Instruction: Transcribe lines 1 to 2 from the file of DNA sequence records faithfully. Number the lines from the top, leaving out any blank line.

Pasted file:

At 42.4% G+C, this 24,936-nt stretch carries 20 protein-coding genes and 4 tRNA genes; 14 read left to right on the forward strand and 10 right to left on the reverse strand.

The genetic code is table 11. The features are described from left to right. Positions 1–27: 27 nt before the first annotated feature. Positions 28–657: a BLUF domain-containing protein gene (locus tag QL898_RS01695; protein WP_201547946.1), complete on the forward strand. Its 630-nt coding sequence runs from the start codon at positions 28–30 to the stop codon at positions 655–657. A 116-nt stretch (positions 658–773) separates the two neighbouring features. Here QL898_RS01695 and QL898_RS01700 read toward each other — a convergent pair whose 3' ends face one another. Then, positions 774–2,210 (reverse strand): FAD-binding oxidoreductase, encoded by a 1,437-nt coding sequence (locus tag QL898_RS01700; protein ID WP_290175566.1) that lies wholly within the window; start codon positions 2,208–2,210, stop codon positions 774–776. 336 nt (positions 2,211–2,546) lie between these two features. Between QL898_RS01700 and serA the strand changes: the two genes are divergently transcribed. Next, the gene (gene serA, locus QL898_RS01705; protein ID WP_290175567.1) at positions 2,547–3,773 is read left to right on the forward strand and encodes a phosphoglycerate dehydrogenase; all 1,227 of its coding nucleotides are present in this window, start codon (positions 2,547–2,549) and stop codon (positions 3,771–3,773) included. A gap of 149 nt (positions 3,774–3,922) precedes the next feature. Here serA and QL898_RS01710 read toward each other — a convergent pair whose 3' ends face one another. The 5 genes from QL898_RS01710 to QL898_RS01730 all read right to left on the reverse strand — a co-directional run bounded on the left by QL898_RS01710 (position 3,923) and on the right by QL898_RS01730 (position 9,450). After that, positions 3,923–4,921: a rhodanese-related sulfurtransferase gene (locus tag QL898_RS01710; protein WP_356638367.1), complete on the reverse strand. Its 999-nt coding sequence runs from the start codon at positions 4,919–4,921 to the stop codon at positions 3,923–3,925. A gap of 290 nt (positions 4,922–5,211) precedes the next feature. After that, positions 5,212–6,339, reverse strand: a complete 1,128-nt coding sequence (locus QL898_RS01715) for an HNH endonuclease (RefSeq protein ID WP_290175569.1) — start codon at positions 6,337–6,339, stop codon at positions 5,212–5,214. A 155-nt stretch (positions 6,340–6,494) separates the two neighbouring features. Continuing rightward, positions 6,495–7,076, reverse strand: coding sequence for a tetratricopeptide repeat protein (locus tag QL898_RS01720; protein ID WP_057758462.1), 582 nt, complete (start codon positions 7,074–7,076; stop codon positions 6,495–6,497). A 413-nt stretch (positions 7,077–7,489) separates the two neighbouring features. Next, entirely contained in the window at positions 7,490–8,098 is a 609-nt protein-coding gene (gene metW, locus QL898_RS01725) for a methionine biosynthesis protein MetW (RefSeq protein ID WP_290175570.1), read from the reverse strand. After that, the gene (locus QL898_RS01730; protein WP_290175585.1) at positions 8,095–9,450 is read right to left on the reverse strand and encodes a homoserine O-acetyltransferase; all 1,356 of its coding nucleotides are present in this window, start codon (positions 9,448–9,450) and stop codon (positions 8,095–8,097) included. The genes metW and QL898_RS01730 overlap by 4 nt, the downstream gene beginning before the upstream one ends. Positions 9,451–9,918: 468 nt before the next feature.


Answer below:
At 42.4% G+C, this 24,936-nt stretch carries 20 protein-coding genes and 4 tRNA genes; 14 read left to right on the forward strand and 10 right to left on the reverse strand.

The genetic code is table 11. The features are described from left to right. Positions 1–27: 27 nt before the first annotated feature. Positions 28–657: a BLUF domain-containing protein gene (locus tag QL898_RS01695; protein WP_201547946.1), complete on the forward strand. Its 630-nt coding sequence runs from the start codon at positions 28–30 to the stop codon at positions 655–657. A 116-nt stretch (positions 658–773) separates the two neighbouring features. Here QL898_RS01695 and QL898_RS01700 read toward each other — a convergent pair whose 3' ends face one another. Then, positions 774–2,210 (reverse strand): FAD-binding oxidoreductase, encoded by a 1,437-nt coding sequence (locus tag QL898_RS01700; protein ID WP_290175566.1) that lies wholly within the window; start codon positions 2,208–2,210, stop codon positions 774–776. 336 nt (positions 2,211–2,546) lie between these two features. Between QL898_RS01700 and serA the strand changes: the two genes are divergently transcribed. Next, the gene (gene serA, locus QL898_RS01705; protein ID WP_290175567.1) at positions 2,547–3,773 is read left to right on the forward strand and encodes a phosphoglycerate dehydrogenase; all 1,227 of its coding nucleotides are present in this window, start codon (positions 2,547–2,549) and stop codon (positions 3,771–3,773) included. A gap of 149 nt (positions 3,774–3,922) precedes the next feature. Here serA and QL898_RS01710 read toward each other — a convergent pair whose 3' ends face one another. The 5 genes from QL898_RS01710 to QL898_RS01730 all read right to left on the reverse strand — a co-directional run bounded on the left by QL898_RS01710 (position 3,923) and on the right by QL898_RS01730 (position 9,450). After that, positions 3,923–4,921: a rhodanese-related sulfurtransferase gene (locus tag QL898_RS01710; protein WP_356638367.1), complete on the reverse strand. Its 999-nt coding sequence runs from the start codon at positions 4,919–4,921 to the stop codon at positions 3,923–3,925. A gap of 290 nt (positions 4,922–5,211) precedes the next feature. After that, positions 5,212–6,339, reverse strand: a complete 1,128-nt coding sequence (locus QL898_RS01715) for an HNH endonuclease (RefSeq protein ID WP_290175569.1) — start codon at positions 6,337–6,339, stop codon at positions 5,212–5,214. A 155-nt stretch (positions 6,340–6,494) separates the two neighbouring features. Continuing rightward, positions 6,495–7,076, reverse strand: coding sequence for a tetratricopeptide repeat protein (locus tag QL898_RS01720; protein ID WP_057758462.1), 582 nt, complete (start codon positions 7,074–7,076; stop codon positions 6,495–6,497). A 413-nt stretch (positions 7,077–7,489) separates the two neighbouring features. Next, entirely contained in the window at positions 7,490–8,098 is a 609-nt protein-coding gene (gene metW, locus QL898_RS01725) for a methionine biosynthesis protein MetW (RefSeq protein ID WP_290175570.1), read from the reverse strand. After that, the gene (locus QL898_RS01730; protein WP_290175585.1) at positions 8,095–9,450 is read right to left on the reverse strand and encodes a homoserine O-acetyltransferase; all 1,356 of its coding nucleotides are present in this window, start codon (positions 9,448–9,450) and stop codon (positions 8,095–8,097) included. The genes metW and QL898_RS01730 overlap by 4 nt, the downstream gene beginning before the upstream one ends. Positions 9,451–9,918: 468 nt before the next feature.